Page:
Now featuring heavily on rotation on promos for the new season, Martin Tyler’s commentary following that goal has quickly become an indelible part of Premier League history, but like time and tide, the Premier League seemingly waits for no man.
True, we have the European Championships and the joy of the Olympics (not to mention the ongoing saga of Kevin Pietersen and the ECB) but in what has been a summer that has hardly begun weather wise, the relentless ‘Best League in The World™’is back with all its pomp and bravado, seemingly barely pausing for breath since Vincent Kompany hoisted the trophy amid the high drama on a truly epic day final day back in mid-May.
So, with eyes and minds now turning towards the 2012/13 season it is time to look ahead and focus on whether City, having waited some 44 years to lift the league title, can achieve it all over again.
When reflecting back on their achievement, what will resonate most for City players, coaching staff and fans alike is just how hard it was to win. Since the introduction of the Premier League, aside from City and Blackburn with one title apiece, the remaining titles have been won by either United, Chelsea or Arsenal. If the top four was considered a closed shop, multiply that by some when considering who can actually go that step further to get their hands on the trophy.
It has become fashionable at the start of each season to state that this one will be the one to signal the decline of United; that the toll of an ageing core and Glazer’s draining funds from the club will finally tell. Even the most ardent of United fans will concede that last season saw an overachievement from their club and that had the title been won it would have ranked amongst Alex Ferguson’s best achievements (no mean feat considering his CV of course).
Whilst City very much stand on equal (not merely noisy neighbours these days) footing with United in terms of consideration for trophies now, the Reds still have to be feared. City finds themselves in the position of being the hunter, not the hunted. Nothing stings Ferguson quite like a lost title, particularly when it is to a new foe – or in this case a new old foe. In fact, United have a very good record in winning back the title after losing it the previous season. If we look at the era of the Premier League, the only occasion that United failed to win back the title was in 2004/05 (Joe Mourinho’s first title and the middle of three seasons without a title for United). Equally disconcerting from a City perspective will be that not since 2008/09 has a side managed to retain their title the following season; has the ‘dynasty’ era of the Premier League been replaced by parity?
But what of City’s chances? Only Jack Rodwell has arrived at the club during the summer with Mancini’s very vocal displeasure at the lack or arrivals culminating in last week’s press conference in which a barb or two was clearly aimed Brian Marwood’s way. The irony of one or two articles castigating City’s lack of spending though was surely not lost on most given the theme of the past couple of seasons.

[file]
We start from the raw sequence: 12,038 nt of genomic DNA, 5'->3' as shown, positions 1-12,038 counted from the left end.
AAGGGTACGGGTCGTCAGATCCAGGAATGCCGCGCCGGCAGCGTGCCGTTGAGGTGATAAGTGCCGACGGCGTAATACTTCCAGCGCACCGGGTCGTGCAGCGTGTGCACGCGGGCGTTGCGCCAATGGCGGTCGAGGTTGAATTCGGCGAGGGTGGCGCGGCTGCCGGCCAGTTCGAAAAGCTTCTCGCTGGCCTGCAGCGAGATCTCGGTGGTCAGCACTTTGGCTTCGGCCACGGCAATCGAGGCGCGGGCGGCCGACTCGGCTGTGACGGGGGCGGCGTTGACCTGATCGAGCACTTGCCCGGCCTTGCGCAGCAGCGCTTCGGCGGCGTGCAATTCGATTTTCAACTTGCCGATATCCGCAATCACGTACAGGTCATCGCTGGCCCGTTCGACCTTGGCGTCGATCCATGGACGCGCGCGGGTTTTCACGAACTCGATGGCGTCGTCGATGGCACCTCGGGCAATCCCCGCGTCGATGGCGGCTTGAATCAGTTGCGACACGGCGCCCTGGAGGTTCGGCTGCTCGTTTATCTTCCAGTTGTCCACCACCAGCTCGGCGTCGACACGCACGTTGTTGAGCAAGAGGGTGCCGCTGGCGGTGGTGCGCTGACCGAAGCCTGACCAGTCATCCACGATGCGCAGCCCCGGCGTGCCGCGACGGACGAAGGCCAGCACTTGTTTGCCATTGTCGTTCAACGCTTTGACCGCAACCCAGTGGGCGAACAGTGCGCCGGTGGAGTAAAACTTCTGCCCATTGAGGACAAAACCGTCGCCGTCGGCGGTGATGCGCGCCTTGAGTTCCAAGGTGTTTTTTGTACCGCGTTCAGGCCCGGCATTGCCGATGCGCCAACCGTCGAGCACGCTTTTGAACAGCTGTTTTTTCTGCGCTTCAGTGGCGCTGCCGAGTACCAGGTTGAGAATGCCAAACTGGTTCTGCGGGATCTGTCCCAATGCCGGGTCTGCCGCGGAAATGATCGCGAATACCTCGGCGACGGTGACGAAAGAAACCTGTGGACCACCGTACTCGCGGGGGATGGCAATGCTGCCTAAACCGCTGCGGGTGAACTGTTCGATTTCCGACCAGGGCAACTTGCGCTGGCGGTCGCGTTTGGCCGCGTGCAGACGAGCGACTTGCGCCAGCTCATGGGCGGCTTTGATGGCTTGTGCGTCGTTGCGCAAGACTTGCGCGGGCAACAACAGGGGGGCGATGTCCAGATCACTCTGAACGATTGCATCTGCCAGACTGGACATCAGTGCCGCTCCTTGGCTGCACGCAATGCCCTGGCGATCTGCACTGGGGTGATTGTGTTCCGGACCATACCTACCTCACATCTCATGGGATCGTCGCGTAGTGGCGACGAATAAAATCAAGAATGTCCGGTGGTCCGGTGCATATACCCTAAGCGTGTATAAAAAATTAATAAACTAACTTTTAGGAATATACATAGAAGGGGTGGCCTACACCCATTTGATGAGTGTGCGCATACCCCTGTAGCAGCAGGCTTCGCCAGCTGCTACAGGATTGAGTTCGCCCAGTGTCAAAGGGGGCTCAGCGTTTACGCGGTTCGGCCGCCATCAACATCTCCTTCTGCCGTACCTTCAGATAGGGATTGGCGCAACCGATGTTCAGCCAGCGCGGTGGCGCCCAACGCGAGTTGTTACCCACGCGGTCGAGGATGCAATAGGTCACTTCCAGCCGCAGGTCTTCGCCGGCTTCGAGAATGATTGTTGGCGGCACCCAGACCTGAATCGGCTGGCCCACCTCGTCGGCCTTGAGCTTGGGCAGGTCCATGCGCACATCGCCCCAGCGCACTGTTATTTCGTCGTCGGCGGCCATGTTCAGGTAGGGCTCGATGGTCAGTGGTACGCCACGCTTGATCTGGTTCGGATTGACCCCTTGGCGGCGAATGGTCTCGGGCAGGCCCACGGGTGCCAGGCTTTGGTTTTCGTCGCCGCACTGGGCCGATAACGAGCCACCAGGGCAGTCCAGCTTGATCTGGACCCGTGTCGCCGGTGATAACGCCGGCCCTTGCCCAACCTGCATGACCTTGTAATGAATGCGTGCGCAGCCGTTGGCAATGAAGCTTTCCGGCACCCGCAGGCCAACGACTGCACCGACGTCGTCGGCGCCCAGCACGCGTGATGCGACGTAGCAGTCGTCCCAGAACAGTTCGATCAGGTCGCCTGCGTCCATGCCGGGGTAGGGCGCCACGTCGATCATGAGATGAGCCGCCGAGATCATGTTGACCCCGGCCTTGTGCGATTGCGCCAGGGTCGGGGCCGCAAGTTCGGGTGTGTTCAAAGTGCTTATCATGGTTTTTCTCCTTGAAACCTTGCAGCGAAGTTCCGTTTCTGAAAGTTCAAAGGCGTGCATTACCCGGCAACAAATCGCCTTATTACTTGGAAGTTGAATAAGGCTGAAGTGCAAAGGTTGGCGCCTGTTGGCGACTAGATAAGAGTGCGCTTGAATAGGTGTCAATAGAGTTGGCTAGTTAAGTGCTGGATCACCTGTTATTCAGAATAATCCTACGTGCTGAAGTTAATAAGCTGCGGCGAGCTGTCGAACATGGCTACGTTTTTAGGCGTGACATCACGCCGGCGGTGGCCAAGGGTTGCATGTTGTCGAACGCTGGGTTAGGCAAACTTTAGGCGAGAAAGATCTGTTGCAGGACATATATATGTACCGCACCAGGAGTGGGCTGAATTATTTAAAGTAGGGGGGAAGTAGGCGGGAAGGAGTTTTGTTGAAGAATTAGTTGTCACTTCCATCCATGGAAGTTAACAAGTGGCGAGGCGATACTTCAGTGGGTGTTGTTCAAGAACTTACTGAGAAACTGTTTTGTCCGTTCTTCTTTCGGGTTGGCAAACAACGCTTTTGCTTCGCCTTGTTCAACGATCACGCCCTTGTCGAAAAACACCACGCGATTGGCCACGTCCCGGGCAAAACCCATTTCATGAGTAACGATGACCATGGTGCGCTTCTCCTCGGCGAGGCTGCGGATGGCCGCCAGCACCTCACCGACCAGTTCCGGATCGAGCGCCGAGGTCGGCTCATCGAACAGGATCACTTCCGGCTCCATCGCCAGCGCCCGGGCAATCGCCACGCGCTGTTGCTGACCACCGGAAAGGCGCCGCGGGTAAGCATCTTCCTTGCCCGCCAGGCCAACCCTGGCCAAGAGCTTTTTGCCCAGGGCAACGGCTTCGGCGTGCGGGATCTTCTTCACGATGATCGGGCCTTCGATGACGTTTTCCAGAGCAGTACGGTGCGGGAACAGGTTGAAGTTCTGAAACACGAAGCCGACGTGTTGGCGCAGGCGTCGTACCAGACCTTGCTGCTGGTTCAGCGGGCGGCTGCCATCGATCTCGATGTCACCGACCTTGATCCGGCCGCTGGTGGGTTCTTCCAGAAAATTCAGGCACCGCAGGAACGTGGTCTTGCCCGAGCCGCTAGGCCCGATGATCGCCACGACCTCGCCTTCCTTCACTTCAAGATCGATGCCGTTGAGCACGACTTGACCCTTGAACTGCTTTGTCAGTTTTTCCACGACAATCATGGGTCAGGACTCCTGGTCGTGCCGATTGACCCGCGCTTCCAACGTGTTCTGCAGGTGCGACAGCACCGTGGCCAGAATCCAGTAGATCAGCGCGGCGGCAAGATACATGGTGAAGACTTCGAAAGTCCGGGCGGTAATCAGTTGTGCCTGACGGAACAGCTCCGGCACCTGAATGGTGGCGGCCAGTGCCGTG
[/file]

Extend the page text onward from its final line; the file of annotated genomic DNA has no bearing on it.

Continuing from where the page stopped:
It does very much look as though Daniel Agger will not be wearing blue this coming season but don’t be fooled in thinking this means City’s squad will be lacking. Rodwell is clearly a longer term signing whilst Blues’ will be nervously hoping that neither Vincent Kompany nor Joleon Lescott are absent for any sustained period but this is a squad on par with any in the Premier League. There is also the wildcard that is Carlos Tevez; absent for virtually all of 2011/12, he appears to be physically and mentally in good shape ahead of the season. To go a season without any major incident may be a long stretch but an on form and motivated Tevez undoubtedly adds an extra dimension to an already prolific City attack.
City starts the season as slight favourites with most bookies. Chelsea and possibly Arsenal will improve upon last season’s performance but it shouldn’t be forgotten quite how much of a gap there was from the two Manchester sides in 2011/12; to overhaul this would take some doing. Tottenham will again challenge for the top four whilst if Liverpool, under new manager Brendan Rodgers, can improve their conversion rate a couple of percentage points will be closer to the top four too.
The Champions League will be an interesting one for City. They were handed a tough group last season but there was a worrying naivety about their approach and play last season, and including their Europa League forays, do not appear to have fully got to grips with the nuances of European competition. Expectations will be high this time around as Champions of England and Mancini knows his ultimate legacy may well depend upon whether or not he can lift the trophy.
The Premier league however remains the pinnacle. Often referred to as the ‘bread and butter’, this gives an almost disrespectful feel to a competition that is so difficult to triumph in. Mancini’s comments this summer make it clear that domestic success remains the priority.
Whilst success breeds success, equally true is that it breeds expectation. Hopes become replaced with demands; a trophy-less season will now be branded as a failure. This will provide an added pressure to a squad where expectations are already high.
It does feel just about right that they start as favourites though. In their favour they do have the experience of the title win (and we saw what winning the FA Cup the season before managed to engender within the squad), but crucially it wasn’t just winning the title but the circumstances in which they achieved that will provide them of that necessary know-how and ability to navigate the path to be taken to repeat as Champions.